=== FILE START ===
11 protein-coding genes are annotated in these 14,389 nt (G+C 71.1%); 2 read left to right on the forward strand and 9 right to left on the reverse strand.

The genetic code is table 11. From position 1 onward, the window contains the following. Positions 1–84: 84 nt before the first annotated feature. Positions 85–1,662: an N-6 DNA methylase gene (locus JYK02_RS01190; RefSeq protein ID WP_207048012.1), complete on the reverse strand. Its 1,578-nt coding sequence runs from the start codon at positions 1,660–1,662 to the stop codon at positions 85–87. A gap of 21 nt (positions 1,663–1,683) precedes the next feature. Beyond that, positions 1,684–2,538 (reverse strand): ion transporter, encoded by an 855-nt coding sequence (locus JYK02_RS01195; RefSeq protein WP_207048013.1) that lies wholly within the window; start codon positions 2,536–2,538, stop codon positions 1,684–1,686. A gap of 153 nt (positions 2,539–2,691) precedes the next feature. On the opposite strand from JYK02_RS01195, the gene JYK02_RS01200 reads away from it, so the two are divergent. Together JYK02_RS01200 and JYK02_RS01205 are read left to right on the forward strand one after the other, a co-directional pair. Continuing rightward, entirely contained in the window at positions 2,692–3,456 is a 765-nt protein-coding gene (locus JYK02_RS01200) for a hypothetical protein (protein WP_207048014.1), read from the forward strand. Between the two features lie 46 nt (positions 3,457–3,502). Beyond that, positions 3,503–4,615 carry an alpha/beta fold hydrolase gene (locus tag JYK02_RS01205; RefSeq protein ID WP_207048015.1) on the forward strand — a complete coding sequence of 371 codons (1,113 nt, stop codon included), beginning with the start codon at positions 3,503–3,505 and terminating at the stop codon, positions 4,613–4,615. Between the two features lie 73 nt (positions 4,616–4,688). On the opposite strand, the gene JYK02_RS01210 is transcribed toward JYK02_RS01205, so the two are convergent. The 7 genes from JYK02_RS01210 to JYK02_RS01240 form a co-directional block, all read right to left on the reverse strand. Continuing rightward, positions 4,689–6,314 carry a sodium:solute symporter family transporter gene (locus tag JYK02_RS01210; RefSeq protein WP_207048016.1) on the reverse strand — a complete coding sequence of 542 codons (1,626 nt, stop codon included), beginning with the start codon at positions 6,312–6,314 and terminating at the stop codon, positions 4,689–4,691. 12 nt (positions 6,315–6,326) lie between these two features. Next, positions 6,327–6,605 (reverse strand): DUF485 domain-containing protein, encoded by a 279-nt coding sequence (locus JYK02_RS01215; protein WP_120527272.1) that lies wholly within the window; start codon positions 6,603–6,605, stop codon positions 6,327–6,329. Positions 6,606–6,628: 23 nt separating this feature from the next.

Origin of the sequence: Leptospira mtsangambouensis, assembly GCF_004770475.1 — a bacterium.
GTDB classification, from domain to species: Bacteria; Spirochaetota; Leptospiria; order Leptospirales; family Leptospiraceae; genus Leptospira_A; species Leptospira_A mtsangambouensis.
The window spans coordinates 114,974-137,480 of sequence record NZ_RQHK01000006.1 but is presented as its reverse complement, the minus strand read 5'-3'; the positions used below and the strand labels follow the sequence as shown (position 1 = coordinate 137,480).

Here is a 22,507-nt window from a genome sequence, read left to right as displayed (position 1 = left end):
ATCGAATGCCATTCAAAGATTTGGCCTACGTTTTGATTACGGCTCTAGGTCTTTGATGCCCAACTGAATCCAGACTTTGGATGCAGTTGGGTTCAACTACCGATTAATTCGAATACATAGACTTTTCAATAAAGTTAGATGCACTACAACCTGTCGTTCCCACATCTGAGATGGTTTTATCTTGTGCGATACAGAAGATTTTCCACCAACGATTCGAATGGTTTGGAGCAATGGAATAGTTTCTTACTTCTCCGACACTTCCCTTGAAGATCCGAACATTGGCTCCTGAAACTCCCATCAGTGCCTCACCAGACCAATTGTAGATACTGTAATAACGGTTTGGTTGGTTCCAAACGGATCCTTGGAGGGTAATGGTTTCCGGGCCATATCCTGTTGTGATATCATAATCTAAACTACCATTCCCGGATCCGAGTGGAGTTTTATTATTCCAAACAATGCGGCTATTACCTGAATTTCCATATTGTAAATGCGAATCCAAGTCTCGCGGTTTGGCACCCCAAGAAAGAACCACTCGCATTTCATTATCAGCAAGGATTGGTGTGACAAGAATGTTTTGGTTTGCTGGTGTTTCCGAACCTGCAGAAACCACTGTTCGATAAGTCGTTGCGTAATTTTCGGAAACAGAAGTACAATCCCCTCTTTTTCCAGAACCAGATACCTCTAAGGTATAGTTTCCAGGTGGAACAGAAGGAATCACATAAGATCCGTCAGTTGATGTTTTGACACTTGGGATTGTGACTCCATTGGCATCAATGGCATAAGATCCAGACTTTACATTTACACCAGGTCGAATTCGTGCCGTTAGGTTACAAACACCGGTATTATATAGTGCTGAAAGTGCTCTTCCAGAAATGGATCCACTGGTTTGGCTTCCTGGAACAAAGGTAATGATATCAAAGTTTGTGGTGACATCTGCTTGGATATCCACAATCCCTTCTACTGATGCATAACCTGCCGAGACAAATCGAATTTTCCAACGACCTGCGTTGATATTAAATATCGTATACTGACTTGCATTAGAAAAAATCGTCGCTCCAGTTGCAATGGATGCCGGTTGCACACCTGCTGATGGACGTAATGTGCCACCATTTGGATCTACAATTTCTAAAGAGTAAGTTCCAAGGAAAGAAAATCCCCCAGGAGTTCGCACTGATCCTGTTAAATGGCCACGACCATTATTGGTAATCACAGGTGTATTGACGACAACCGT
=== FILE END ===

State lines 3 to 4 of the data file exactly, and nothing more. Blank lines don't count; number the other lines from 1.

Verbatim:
Origin of the sequence: Leptospira mtsangambouensis, assembly GCF_004770475.1 — a bacterium.
GTDB classification, from domain to species: Bacteria; Spirochaetota; Leptospiria; order Leptospirales; family Leptospiraceae; genus Leptospira_A; species Leptospira_A mtsangambouensis.